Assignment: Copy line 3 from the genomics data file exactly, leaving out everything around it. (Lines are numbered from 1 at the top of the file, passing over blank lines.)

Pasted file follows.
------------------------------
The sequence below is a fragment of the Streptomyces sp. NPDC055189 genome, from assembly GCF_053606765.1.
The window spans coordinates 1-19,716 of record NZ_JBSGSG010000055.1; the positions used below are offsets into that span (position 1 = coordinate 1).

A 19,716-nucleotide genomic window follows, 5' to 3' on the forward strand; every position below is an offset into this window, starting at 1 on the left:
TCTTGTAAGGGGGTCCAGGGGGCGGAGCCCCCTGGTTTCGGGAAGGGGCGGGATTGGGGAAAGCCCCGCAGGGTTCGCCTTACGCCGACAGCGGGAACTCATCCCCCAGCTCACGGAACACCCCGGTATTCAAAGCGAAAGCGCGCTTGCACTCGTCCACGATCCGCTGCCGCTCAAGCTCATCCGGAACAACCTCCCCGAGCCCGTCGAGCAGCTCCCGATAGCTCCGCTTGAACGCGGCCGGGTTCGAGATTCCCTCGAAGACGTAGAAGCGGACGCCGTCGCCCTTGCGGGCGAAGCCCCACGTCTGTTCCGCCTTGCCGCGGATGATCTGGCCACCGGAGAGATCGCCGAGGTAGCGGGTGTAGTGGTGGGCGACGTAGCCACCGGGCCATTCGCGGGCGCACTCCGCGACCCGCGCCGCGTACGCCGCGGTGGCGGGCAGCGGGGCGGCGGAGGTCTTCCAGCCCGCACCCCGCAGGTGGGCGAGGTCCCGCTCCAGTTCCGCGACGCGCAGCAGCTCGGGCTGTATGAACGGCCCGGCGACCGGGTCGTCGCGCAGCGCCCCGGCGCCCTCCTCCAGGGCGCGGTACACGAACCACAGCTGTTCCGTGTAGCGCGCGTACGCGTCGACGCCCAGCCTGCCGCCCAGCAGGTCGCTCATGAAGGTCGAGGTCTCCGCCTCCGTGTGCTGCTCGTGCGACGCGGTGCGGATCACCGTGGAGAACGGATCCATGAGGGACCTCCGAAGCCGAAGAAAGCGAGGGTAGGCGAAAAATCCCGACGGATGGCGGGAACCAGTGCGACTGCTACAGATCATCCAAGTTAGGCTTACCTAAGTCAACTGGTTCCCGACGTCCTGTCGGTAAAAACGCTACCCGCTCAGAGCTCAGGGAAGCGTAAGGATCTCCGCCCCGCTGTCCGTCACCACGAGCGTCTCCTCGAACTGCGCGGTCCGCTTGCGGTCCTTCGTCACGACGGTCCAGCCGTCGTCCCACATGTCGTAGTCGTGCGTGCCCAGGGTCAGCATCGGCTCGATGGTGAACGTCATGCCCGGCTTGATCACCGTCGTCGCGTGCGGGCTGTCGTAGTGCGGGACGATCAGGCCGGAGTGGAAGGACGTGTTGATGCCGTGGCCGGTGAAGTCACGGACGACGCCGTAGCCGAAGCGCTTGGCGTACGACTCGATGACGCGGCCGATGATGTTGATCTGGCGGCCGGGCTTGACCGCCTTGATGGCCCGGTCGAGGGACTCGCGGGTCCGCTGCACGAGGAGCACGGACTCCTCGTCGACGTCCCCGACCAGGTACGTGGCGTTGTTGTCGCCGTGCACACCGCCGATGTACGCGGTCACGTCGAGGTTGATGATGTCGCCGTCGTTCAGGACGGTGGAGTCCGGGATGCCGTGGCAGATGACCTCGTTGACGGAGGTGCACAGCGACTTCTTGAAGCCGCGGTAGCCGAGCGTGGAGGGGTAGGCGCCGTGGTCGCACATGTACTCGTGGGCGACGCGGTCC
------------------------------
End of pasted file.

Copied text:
A 19,716-nucleotide genomic window follows, 5' to 3' on the forward strand; every position below is an offset into this window, starting at 1 on the left: